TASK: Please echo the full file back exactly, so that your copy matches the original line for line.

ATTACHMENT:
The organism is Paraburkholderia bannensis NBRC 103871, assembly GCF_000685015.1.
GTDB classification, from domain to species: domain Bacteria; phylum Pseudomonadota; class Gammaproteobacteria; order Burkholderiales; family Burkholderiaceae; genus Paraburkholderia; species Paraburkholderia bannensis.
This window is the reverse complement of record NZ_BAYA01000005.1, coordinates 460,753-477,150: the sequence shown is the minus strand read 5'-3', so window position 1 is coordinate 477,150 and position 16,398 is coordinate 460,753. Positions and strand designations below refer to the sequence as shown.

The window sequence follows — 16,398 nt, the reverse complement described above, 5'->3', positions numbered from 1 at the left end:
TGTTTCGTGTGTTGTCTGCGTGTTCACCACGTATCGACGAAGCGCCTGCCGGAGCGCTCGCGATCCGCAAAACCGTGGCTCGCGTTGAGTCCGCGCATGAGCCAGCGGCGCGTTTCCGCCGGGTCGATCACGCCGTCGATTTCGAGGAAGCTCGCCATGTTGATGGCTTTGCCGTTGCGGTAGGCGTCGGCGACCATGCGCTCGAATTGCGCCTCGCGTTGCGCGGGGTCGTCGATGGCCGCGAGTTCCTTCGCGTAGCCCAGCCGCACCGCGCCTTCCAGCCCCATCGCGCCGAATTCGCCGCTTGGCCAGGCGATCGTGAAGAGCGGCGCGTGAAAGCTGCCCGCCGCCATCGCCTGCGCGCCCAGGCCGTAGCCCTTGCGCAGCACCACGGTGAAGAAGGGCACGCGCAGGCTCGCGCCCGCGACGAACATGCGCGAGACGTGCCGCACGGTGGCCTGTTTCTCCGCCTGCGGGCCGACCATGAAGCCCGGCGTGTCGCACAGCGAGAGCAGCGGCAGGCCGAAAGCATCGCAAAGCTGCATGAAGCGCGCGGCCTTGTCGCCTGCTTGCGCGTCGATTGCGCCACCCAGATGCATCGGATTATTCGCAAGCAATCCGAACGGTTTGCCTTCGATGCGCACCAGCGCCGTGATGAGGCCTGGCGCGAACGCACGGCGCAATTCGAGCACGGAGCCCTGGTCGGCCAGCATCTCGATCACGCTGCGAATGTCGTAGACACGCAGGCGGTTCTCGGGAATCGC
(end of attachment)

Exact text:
The organism is Paraburkholderia bannensis NBRC 103871, assembly GCF_000685015.1.
GTDB classification, from domain to species: domain Bacteria; phylum Pseudomonadota; class Gammaproteobacteria; order Burkholderiales; family Burkholderiaceae; genus Paraburkholderia; species Paraburkholderia bannensis.
This window is the reverse complement of record NZ_BAYA01000005.1, coordinates 460,753-477,150: the sequence shown is the minus strand read 5'-3', so window position 1 is coordinate 477,150 and position 16,398 is coordinate 460,753. Positions and strand designations below refer to the sequence as shown.

The window sequence follows — 16,398 nt, the reverse complement described above, 5'->3', positions numbered from 1 at the left end:
TGTTTCGTGTGTTGTCTGCGTGTTCACCACGTATCGACGAAGCGCCTGCCGGAGCGCTCGCGATCCGCAAAACCGTGGCTCGCGTTGAGTCCGCGCATGAGCCAGCGGCGCGTTTCCGCCGGGTCGATCACGCCGTCGATTTCGAGGAAGCTCGCCATGTTGATGGCTTTGCCGTTGCGGTAGGCGTCGGCGACCATGCGCTCGAATTGCGCCTCGCGTTGCGCGGGGTCGTCGATGGCCGCGAGTTCCTTCGCGTAGCCCAGCCGCACCGCGCCTTCCAGCCCCATCGCGCCGAATTCGCCGCTTGGCCAGGCGATCGTGAAGAGCGGCGCGTGAAAGCTGCCCGCCGCCATCGCCTGCGCGCCCAGGCCGTAGCCCTTGCGCAGCACCACGGTGAAGAAGGGCACGCGCAGGCTCGCGCCCGCGACGAACATGCGCGAGACGTGCCGCACGGTGGCCTGTTTCTCCGCCTGCGGGCCGACCATGAAGCCCGGCGTGTCGCACAGCGAGAGCAGCGGCAGGCCGAAAGCATCGCAAAGCTGCATGAAGCGCGCGGCCTTGTCGCCTGCTTGCGCGTCGATTGCGCCACCCAGATGCATCGGATTATTCGCAAGCAATCCGAACGGTTTGCCTTCGATGCGCACCAGCGCCGTGATGAGGCCTGGCGCGAACGCACGGCGCAATTCGAGCACGGAGCCCTGGTCGGCCAGCATCTCGATCACGCTGCGAATGTCGTAGACACGCAGGCGGTTCTCGGGAATCGC